Blog Home > rwanda
April 29, 2010
In commemoration of the 65th anniversary of the liberation of Nazi concentration camps, the U.S. Holocaust Memorial Museum designated Stories of Freedom: What You Do Matters as the theme for Days of Remembrance 2010. Among the events the Museum held was an interview by Michael Abramowitz, Director of the Committee on Conscience at the Museum, with General Roméo Dallaire, former commander of the UN peacekeeping force in Rwanda during the genocide in 1994. General Dallaire spoke about his experiences in Rwanda 16 years ago and the importance of increasing the will and capacity in government to respond to genocide today.
April 5, 2010
Joseline was 17 when genocide came to her village in Butamwe in central Rwanda in April 1994. As Hutu men and boys -- men and boys that Joseline had grown up with -- began killing and raping their Tutsi friends and neighbors, Joseline ran into the tall grass around her village. For three days, she hid there until the fields were set ablaze.
March 10, 2010
Earlier this month, two grenade attacks occurred nearly simultaneously in Kigali, wounding at least 16 people. Last month, a similar attack involving a trio of explosions killed one person and injured 30. Rwandan authorities blamed the earlier attack on former army chief Lt. Gen. Faustin Kayumba Nyamwasa, who resigned as Rwanda's ambassador to India in late February and fled to South Africa in exile. Naymwasa denies the allegations and accuses the government of branding him as a member of the opposition.
January 22, 2010
On December 10, the Museum hosted a special program with U.S. Permanent Representative to the UN Susan Rice. Michael Abramowitz, Director of the Museum’s Committee on Conscience, interviewed Ambassador Rice, discussing her work at the UN and her experiences working on issues of genocide and mass atrocities.
January 6, 2010
The Democratic Republic of the Congo has suffered two wars since 1996. At its height, the second war involved the armies from seven African nations and multiple rebel groups. According to the International Rescue Committee, an estimated 5.4 million people died between 1998 and 2008, most from preventable diseases as a result of the collapse of infrastructure, lack of food security, displacement, and destroyed health-care systems. The formal conclusion of the war in 2003 did not bring an end to conflict in the region.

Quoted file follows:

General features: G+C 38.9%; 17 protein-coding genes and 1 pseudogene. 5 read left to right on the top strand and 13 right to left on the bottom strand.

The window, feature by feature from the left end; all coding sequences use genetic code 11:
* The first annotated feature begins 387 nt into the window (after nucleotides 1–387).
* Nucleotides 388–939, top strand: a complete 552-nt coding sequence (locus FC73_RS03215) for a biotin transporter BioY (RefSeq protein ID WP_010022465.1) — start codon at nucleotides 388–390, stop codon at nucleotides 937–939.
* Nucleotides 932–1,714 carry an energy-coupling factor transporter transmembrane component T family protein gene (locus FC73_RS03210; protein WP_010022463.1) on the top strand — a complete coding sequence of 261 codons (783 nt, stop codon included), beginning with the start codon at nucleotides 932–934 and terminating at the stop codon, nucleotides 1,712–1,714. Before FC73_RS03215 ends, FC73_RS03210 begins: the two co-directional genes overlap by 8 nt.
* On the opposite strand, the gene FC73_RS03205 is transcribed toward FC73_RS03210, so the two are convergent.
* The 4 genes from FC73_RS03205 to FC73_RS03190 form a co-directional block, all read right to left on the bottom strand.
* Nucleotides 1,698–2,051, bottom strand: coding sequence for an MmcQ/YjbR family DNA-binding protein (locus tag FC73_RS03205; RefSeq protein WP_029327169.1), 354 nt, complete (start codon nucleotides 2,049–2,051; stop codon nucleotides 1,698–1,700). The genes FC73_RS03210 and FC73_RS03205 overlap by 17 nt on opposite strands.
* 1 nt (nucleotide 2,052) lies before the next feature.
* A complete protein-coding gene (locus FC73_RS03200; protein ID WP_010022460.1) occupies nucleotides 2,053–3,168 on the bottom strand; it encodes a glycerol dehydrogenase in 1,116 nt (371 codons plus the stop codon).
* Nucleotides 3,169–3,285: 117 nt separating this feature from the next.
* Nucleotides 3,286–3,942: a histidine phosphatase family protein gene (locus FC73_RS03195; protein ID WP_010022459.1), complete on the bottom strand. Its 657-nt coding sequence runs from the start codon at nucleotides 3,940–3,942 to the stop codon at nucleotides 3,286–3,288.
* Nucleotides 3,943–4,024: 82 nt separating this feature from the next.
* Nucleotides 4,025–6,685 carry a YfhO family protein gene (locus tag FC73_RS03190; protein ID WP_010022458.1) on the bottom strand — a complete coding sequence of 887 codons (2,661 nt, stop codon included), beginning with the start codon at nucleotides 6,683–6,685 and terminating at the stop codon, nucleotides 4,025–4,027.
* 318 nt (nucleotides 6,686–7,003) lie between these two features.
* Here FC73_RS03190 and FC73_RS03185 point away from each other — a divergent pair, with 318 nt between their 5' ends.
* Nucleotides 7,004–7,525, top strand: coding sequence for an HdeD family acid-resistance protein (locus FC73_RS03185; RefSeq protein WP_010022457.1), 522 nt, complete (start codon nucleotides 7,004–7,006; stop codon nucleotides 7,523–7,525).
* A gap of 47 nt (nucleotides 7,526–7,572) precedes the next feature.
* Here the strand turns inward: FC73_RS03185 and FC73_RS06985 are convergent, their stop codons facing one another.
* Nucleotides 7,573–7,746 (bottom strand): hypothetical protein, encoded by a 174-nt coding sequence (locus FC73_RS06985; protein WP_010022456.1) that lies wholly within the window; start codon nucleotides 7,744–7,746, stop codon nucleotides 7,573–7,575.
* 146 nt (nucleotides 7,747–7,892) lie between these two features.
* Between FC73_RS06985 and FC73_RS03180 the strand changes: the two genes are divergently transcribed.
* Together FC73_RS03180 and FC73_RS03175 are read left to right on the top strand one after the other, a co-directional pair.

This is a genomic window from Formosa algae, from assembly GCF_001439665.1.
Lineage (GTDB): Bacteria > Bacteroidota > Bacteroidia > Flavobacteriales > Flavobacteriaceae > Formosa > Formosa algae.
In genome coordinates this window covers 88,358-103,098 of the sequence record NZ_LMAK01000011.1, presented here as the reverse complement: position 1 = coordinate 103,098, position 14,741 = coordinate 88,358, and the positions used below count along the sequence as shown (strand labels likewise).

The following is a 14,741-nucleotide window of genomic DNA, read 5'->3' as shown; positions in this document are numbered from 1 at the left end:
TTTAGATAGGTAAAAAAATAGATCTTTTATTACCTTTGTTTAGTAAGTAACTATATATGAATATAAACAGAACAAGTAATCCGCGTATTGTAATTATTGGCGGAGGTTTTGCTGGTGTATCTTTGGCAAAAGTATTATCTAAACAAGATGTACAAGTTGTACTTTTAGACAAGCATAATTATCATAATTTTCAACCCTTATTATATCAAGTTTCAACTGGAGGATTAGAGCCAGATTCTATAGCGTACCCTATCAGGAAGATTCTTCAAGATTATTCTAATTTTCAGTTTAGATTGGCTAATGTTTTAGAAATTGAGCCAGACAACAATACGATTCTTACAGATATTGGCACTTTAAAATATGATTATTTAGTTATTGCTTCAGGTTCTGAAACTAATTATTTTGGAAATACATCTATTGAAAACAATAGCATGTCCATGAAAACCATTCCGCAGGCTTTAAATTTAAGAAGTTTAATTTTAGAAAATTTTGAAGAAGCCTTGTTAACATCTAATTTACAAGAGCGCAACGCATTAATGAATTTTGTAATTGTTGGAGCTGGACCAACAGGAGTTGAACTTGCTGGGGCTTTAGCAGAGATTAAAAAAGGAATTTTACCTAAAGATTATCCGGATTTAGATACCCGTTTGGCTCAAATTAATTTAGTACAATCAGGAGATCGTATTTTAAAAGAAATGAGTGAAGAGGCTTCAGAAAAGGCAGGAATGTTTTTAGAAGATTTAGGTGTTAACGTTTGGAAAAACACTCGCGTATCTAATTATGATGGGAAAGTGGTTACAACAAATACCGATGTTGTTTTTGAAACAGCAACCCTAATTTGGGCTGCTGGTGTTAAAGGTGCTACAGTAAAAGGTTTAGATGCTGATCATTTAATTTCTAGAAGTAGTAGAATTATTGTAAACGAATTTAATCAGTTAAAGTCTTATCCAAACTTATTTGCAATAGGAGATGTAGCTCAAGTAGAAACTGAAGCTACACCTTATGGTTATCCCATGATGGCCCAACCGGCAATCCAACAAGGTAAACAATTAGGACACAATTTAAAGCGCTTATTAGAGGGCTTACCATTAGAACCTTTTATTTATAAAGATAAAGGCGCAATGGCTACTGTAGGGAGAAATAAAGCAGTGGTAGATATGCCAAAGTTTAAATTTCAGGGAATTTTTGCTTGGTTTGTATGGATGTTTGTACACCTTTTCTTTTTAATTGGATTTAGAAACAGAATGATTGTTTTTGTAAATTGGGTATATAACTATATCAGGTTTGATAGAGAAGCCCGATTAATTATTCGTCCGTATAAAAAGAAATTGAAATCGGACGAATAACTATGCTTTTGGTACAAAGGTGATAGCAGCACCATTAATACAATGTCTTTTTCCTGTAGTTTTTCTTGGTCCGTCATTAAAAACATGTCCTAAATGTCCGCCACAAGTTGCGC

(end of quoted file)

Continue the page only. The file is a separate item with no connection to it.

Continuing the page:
December 11, 2009
Last night in a special program at the Museum, Ambassador Susan Rice, the U.S. Permanent Representative to the United Nations, made clear that the U.S. government has adopted benchmarks by which it will measure whether Sudan is making progress in meeting humanitarian and other obligations -- and they will be assessed quarterly. There has been some ambiguity about whether such benchmarks existed. The benchmarks are very specific and have been agreed on by "the highest officials, including the President of the United States, and by us at the principals level," Rice said. The status quo in Sudan, Rice insisted, was inherently unacceptable. Asked whether there had been consequences for the perpetrators in Darfur, Rice replied, "Not enough."
November 9, 2009
With the power to capture the complexities of life in a single image, photography plays two unique, distinct, and tremendously important roles in genocide prevention and response. Photographs provide visual evidence so the world can know and remember; they also allow us to understand. By looking at a photograph, we bear witness to the emotions, relationships, and implications of that single moment. In the words of photographer, Ron Haviv, this "time to contemplate, time to absorb, time to put yourself into that situation" has the potential to influence a human being to not only reflect, but also act.
October 23, 2009
On this day nine years ago, the Rwanda "Media Trial" opened at the International Criminal Tribunal for Rwanda (ICTR). Three Rwandan journalists stood before the judges, accused of using the media to spread hate speech and directly incite violence during the 1994 genocide. The trial raised important questions about the nature of speech and genocide: Did media directly influence the killing? What speech is protected under the freedom of the press? How can the intent behind words be determined? In a landmark decision, ICTR judges ultimately convicted all three men of direct and public incitement to genocide, one of several punishable acts outlined in the Genocide Convention. Handing down the verdict, the ICTR judges declared to the men, "Without a firearm, machete, or any physical weapon, you caused the deaths of thousands of innocent civilians."
October 6, 2009
One of the most wanted suspects in the 1994 genocide was arrested in Uganda this week and extradited to Tanzania to face trial at the International Criminal Tribunal for Rwanda (ICTR). The head of intelligence and military operations at Rwanda's elite military training school during the genocide, Idelphonse Nizeyimana was indicted by the ICTR in 2000 and charged with crimes against humanity, as well as complicity in genocide and direct and public incitement to commit genocide. The indictment charged that:
July 9, 2009
This week, President Obama nominated Stephen Rapp to become ambassador at large for war crimes issues. As a prosecutor at the International Criminal Tribunal for Rwanda (ICTR), Rapp led a landmark case against three Rwandan journalists charged with and found guilty of genocide, direct and public incitement to genocide, and other crimes. In 2006, Rapp left the ICTR to become the prosecutor of the Special Court for Sierra Leone. His nomination as ambassador awaits confirmation by the Senate.